Interior Health will not expand Police and Crisis Team

Interior Health will not expand Police and Crisis Team

Southeast Division Chief Superintendent Brad Haugli asked IH to expand the program

Despite concerns over recent incidents between law enforcement and citizens, Interior Health (IH) says it’s not looking at expanding the Police and Crisis Team program (PACT) in the region.

Following a press conference this week held by the Southeast Division Chief Superintendent of the RCMP on the issue of police interaction, Karen Bloemink, vice-president of clinical operations for IH North said Thursday (July 2) that while IH remains committed to partnering with RCMP and the communities, the health authority doesn’t believe boosting PACT service is the solution.

“Mental health is a challenge being experienced across B.C. and Canada, and a single service enhancement will not address the complex situations Interior Health, our municipal partners and the RCMP face daily, particularly during a time of two public health emergencies,” she stated.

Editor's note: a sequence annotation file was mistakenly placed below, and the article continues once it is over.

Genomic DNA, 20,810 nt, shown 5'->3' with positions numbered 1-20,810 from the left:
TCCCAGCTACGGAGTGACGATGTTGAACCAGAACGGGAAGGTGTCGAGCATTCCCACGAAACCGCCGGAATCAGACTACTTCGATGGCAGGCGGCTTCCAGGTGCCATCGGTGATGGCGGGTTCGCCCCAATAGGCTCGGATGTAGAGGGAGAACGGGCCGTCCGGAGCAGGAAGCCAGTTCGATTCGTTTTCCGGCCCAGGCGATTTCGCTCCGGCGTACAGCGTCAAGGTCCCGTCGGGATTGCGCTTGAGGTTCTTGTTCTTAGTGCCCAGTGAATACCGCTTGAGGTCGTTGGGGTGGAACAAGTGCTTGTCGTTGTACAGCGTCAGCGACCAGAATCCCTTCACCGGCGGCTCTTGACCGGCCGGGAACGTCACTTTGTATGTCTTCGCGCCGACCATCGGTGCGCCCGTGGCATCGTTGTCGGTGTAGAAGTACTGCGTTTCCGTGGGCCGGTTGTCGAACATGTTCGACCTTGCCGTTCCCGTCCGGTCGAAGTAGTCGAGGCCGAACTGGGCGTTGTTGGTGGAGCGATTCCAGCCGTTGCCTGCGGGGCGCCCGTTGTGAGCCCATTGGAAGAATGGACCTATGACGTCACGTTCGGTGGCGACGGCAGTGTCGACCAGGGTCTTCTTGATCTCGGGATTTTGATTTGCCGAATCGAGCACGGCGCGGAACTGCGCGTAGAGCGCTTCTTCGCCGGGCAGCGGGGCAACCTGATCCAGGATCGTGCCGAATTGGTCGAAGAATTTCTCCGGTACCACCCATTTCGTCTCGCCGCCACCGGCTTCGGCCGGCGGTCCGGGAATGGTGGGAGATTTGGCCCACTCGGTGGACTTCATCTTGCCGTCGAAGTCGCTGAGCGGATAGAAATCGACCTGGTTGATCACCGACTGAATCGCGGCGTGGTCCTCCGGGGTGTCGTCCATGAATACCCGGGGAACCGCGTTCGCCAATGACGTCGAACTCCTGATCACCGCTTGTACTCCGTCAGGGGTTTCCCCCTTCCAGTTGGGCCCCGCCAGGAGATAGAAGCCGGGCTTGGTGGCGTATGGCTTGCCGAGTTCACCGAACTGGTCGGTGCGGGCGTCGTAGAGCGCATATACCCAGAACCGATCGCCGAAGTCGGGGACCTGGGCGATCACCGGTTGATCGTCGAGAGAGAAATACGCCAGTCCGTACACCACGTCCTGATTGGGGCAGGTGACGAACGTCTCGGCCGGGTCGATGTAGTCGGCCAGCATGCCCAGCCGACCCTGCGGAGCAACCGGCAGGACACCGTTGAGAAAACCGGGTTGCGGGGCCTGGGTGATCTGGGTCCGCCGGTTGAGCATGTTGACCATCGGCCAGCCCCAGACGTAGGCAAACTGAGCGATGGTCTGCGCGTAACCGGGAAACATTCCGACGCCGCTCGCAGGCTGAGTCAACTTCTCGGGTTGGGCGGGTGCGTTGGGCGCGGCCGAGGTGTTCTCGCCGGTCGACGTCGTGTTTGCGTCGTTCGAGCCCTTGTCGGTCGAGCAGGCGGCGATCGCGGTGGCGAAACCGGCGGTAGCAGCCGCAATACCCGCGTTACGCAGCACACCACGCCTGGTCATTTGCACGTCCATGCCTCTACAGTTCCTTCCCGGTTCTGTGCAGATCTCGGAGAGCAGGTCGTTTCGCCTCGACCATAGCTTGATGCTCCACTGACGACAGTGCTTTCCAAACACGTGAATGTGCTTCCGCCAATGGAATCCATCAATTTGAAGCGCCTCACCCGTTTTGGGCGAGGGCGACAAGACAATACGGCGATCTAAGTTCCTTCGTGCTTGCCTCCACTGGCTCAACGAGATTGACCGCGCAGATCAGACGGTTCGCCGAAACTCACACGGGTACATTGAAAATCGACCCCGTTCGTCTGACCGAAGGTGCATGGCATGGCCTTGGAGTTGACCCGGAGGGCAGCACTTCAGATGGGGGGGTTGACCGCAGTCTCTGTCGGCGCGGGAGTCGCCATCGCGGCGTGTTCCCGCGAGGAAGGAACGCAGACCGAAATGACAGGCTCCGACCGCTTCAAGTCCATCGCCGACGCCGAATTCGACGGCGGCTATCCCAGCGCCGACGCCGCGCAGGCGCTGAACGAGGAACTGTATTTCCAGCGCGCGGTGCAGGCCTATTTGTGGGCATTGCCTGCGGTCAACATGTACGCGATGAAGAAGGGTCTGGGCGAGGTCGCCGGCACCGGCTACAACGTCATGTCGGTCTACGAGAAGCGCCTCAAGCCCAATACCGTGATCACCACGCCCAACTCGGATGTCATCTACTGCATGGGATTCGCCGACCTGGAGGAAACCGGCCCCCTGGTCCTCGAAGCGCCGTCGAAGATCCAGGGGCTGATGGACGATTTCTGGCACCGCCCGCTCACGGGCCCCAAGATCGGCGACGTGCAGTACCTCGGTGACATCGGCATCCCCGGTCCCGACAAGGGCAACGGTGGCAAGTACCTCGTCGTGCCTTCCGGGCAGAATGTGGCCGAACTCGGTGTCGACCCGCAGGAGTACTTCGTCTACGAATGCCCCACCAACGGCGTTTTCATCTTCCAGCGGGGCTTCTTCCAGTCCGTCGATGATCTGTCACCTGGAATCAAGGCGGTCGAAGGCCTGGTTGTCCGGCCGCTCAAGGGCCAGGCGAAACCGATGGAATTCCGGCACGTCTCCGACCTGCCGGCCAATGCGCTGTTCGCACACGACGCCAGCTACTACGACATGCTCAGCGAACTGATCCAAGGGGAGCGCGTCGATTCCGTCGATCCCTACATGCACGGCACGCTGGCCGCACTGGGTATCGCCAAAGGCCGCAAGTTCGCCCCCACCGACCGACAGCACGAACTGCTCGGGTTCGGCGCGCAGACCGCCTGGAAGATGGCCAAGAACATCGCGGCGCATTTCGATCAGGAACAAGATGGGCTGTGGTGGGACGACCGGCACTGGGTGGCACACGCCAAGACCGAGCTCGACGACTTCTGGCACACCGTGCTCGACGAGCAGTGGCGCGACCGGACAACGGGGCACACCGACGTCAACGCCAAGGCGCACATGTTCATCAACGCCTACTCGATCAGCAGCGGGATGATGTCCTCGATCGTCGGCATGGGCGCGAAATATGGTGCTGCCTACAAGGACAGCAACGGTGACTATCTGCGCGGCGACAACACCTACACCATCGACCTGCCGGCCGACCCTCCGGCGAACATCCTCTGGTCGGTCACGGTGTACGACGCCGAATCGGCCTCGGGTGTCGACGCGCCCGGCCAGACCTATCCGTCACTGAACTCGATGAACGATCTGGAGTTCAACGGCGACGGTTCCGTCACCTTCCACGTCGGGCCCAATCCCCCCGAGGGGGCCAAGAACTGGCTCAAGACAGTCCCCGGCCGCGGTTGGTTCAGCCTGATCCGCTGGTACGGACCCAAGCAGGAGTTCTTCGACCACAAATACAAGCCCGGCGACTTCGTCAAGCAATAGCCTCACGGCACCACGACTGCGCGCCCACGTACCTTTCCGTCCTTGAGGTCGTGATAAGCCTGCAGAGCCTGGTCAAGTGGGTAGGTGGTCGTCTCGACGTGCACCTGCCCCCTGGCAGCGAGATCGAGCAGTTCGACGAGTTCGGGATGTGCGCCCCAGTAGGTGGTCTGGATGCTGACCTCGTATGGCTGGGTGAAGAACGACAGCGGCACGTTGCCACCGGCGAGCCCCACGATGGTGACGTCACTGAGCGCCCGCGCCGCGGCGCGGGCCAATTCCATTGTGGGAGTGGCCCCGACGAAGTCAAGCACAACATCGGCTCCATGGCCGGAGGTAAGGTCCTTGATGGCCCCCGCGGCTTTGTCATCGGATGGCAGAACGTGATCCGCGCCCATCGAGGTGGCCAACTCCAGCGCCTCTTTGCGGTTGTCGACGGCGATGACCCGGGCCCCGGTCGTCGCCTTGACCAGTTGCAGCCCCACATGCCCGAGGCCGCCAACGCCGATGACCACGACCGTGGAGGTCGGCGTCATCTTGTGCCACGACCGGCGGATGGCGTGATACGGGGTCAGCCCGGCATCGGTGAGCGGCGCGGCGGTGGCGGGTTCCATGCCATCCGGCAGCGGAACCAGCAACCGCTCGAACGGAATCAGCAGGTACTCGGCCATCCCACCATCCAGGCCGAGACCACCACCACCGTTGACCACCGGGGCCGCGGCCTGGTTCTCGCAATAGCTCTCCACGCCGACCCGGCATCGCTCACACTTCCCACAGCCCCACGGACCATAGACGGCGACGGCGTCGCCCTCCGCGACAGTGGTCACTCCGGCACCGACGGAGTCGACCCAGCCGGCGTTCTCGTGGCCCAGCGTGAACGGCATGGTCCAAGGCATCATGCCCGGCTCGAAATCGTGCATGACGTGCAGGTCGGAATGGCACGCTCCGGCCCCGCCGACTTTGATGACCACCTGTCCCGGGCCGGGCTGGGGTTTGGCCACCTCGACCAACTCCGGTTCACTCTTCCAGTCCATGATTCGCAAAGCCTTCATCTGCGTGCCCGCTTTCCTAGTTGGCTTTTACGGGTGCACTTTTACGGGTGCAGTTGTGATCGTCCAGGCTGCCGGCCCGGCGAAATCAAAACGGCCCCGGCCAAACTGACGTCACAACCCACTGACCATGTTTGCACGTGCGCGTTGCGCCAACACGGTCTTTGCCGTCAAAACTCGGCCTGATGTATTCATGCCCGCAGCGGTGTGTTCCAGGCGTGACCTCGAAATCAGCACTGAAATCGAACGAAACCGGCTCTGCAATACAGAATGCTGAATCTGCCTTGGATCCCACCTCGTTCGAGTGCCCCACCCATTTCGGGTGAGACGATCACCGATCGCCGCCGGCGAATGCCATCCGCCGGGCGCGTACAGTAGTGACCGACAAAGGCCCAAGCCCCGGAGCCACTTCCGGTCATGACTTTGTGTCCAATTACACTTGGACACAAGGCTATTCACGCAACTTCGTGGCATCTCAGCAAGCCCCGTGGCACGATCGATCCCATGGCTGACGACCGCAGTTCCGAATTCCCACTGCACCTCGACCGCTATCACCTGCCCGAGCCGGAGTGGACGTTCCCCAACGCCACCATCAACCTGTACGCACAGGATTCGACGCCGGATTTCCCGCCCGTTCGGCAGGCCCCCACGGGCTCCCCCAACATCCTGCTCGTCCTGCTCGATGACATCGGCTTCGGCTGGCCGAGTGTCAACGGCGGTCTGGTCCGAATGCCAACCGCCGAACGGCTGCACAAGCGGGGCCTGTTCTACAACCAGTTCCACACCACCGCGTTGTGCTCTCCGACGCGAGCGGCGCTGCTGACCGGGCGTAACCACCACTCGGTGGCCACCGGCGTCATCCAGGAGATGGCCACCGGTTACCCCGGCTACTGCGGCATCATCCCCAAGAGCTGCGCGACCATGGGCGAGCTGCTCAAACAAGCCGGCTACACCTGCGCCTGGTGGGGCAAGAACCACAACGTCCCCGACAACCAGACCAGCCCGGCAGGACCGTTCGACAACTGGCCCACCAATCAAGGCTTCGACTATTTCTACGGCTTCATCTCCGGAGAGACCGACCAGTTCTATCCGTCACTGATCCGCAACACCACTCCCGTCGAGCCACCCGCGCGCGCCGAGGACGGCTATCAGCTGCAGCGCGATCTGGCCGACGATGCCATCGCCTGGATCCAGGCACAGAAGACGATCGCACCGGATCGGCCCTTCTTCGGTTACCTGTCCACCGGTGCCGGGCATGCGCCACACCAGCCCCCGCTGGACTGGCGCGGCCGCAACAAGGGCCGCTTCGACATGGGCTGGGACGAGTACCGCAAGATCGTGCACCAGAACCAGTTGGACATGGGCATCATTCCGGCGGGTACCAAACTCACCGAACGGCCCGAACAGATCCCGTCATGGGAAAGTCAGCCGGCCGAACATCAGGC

Her comments and the comments of Southeast Division Chief Superintendent Brad Haugli come after a video was released at the end of June showing Kelowna RCMP officer Const. Lacey Browning dragging UBCO student Mona Wang down a hall and pressing her head to the floor with a boot during a wellness check.

Browning is facing a civil suit for that incident. A petition calling for her to be fired and charged has garnered over 350,000 signatures. Currently, Browning remains with the Kelowna detachment on desk duty.

READ MORE: RCMP brass addresses concerns over recent actions of police in the Southeast District

Haugli said he reached out to the CEO of IH to discuss the expansion of the PACT program in the Southeast District.

“My goal is to greatly expand this needed service (PACT) in existing locations and it is not always available, and introduce it in as many communities as possible,” stated Haugli.

The PACT consists of a dedicated psychiatric nurse and a specially trained RCMP officer who patrol the streets and respond to calls.

Bloemink said the PACT team sees an average of four to five clients per shift in Kelowna, while in Kamloops, the Car40 team sees approximately three clients per shift.

”This model is not the most effective use of health care resources, especially when we know there is a much more significant demand for mental health services for the whole population,” she said. “Mental health nurses are highly skilled, valuable resources and they are able to reach more people through team-based models of service where care is delivered in a proactive way.”

READ MORE: Petition calling for Kelowna Mountie to be fired, charged nears 350K signatures

According to Bloemink, team-based models are different than those that are based on responding to calls during a crisis.